Memories of Mom
Today is the 7th anniversary of my mother’s passing. That night is permanently imprinted on my mind and memory. Perhaps that is why when I woke up early this morning at 4:30am, wide awake, and thinking it was the exact hour of her passing, that I came downstairs and therapeutically began to write about her. You may not find this blog inspiring, but it was definitely healing for me to write. The night of December 23, 2013 found my mother surrounded by those who loved her: her husband of nearly 50 years, my sister, my wife, and me. One of her last words she spoke was earlier in the day on December 22 and was to tell me that she “loved me”. Soon after she had a major seizure which she would not recover from and Hospice provided end of life care. She lay resting in her hospital bed, in the living room, where we had accrued so many memories as a family.
In the early morning of December 23, we were awakened by Dad who let us know that she had passed quietly moments before while we were asleep near her. In the days following that day: we received many visitors, looked at so many pictures, and cried together as a family. She was a dear wife, mother, sister, aunt, and one of the most loving people I had the pleasure of knowing. Maybe it is the fact that 7 years have passed, and I can now share about my mother without crying (although unsuccessful), maybe Christmas has made me sappy, and maybe it is the cancer which genetically has been passed down through several generations. (on a side note: my boys will need to be tested for the BRCA gene soon. Hopefully in the near future medical invention will produce a vaccine, a drug, and a treatment that will put to end fears of getting BRCA induced cancer.)
As my mother is on my mind today, I would like to share about her life and why I believe her to be one of the greatest humans to ever place foot on this earth (yes, I realize that I am biased). Ronda Elaine Tressler (from here on I will refer to her as mom or mother, but I thought it was important that you know her full name) was born on September 9, 1945 to Jesse and Betty Tressler.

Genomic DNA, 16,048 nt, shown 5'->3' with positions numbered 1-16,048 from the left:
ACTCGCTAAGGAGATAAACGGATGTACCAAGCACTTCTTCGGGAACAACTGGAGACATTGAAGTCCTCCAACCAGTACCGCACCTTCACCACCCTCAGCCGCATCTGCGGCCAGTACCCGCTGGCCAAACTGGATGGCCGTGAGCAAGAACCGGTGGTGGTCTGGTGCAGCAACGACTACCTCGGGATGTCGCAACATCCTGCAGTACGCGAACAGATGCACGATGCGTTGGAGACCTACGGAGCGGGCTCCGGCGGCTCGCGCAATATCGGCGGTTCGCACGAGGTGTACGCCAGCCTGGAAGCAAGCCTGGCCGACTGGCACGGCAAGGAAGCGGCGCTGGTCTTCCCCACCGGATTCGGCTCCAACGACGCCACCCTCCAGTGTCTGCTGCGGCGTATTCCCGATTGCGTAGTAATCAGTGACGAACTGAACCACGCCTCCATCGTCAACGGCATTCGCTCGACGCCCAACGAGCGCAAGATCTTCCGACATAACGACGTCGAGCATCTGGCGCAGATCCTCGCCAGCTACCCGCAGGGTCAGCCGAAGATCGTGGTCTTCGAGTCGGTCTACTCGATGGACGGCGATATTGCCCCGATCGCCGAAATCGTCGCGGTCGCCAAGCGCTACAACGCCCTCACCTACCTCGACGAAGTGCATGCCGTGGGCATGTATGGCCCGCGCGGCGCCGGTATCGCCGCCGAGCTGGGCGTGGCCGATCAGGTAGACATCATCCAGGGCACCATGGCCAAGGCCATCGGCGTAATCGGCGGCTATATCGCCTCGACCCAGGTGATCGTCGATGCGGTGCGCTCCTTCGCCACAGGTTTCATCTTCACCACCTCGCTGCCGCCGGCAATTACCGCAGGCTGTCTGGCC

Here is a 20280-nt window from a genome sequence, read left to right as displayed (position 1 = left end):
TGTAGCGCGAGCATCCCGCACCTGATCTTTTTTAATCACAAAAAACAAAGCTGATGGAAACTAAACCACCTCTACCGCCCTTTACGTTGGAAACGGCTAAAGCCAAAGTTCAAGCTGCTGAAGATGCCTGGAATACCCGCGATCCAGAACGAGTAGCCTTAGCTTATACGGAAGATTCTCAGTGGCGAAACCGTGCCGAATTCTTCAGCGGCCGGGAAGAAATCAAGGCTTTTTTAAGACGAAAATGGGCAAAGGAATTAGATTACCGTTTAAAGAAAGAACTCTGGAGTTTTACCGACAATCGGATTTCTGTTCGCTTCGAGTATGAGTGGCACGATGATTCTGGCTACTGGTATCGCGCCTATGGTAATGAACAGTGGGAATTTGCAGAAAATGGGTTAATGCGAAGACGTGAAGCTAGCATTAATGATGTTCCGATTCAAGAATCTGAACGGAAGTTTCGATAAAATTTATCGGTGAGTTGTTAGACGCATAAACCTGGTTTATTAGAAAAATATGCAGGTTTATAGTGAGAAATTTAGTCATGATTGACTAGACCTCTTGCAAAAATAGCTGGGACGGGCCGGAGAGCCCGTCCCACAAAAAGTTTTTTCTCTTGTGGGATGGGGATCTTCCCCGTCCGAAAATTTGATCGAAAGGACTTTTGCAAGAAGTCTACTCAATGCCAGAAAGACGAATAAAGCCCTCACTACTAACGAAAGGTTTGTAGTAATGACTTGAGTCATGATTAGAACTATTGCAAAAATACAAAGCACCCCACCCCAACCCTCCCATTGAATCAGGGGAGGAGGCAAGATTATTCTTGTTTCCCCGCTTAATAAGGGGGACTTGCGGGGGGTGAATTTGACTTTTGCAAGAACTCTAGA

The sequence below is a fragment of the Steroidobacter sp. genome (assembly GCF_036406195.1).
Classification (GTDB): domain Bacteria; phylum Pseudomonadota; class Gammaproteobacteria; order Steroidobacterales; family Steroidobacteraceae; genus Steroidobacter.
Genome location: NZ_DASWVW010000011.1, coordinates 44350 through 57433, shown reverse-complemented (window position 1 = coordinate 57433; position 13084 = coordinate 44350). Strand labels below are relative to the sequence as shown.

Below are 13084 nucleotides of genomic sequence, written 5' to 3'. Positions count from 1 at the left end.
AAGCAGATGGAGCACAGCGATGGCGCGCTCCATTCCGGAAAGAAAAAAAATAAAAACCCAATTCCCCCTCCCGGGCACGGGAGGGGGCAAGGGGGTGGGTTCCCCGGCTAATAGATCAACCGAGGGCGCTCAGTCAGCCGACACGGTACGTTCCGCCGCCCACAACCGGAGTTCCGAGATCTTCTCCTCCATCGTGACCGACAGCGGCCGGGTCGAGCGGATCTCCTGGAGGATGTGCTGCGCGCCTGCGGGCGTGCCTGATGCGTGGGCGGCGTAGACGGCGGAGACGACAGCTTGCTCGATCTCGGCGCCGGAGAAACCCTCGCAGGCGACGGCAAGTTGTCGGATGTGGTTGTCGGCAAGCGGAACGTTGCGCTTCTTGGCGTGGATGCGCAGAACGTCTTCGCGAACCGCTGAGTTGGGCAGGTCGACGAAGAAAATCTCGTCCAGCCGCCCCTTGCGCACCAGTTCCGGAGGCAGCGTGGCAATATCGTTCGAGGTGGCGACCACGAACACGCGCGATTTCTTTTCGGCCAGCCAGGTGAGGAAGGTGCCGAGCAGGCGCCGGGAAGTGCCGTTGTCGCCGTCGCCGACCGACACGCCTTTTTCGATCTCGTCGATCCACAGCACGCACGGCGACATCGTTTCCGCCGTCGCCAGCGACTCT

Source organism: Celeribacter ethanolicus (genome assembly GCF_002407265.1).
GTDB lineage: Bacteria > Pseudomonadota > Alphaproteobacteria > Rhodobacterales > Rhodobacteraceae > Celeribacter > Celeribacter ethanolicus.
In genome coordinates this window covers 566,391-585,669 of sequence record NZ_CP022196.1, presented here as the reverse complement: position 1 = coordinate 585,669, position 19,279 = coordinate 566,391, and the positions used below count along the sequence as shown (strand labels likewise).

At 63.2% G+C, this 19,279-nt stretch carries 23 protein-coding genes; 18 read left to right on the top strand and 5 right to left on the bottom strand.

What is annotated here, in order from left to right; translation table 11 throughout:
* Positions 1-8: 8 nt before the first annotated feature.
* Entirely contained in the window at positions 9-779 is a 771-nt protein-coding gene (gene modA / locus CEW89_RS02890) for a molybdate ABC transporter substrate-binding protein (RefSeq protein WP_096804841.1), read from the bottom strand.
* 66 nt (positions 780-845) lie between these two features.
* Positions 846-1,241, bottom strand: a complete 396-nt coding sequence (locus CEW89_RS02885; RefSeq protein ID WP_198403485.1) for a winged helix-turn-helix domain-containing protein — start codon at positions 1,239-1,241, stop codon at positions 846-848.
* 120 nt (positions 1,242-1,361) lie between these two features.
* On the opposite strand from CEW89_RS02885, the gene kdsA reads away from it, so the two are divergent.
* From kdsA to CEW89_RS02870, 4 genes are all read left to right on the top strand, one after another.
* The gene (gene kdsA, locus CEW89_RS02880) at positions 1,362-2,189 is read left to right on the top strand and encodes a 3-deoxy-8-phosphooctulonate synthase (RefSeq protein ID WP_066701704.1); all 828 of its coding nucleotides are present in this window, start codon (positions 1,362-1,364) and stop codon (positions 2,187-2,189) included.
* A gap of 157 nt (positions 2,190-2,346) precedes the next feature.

My mother’s upbringing was one of difficulty and trials. When she was 14, her mother passed away from cancer (My grandmother Betty Tressler probably also passed away from the BRCA cancer, possibly of the breast or ovarian, but in the fifties the treatment was limited and there was not much shared with the family about her cancer). She was the oldest daughter in a family of 6, including her father, and took on the role to support and provide for many of the needs of her younger siblings. I have heard from several of her younger siblings that in many ways my mother was like a second mother to them during those years.
She graduated Newport Highschool in 1963 and attended a local business school for several years before the itch for adventure took over and she packed up all that she had and moved out to sunny southern California to see what fate would hold. My mom quickly made friends and found herself living near the navy base in southern California and also made friends with several Navy Seabees awaiting orders to be shipped off to Vietnam. One of those young Navy Seabees was Edward “Ted” Williams (and like before, from here on out he will be known as Dad, or father) from Indianapolis, IN. The two of them started talking, dating, and when word was given that he would be shipped out soon, my mom, after only knowing this soldier for 3 months, gave him an ultimatum, “Marry me or we break up”.
While later in life, they both admitted that the short dating and engagement was not ideal. My mother even shared a story about the next time she saw her husband following his deployment to Vietnam that she carried a photo of him because she was not sure that she would be able to recognize him. The soldier’s life was tough, he had 2 deployments over the course of their first 3 years of marriage and out of those 36 months, they were only together for 5 of them.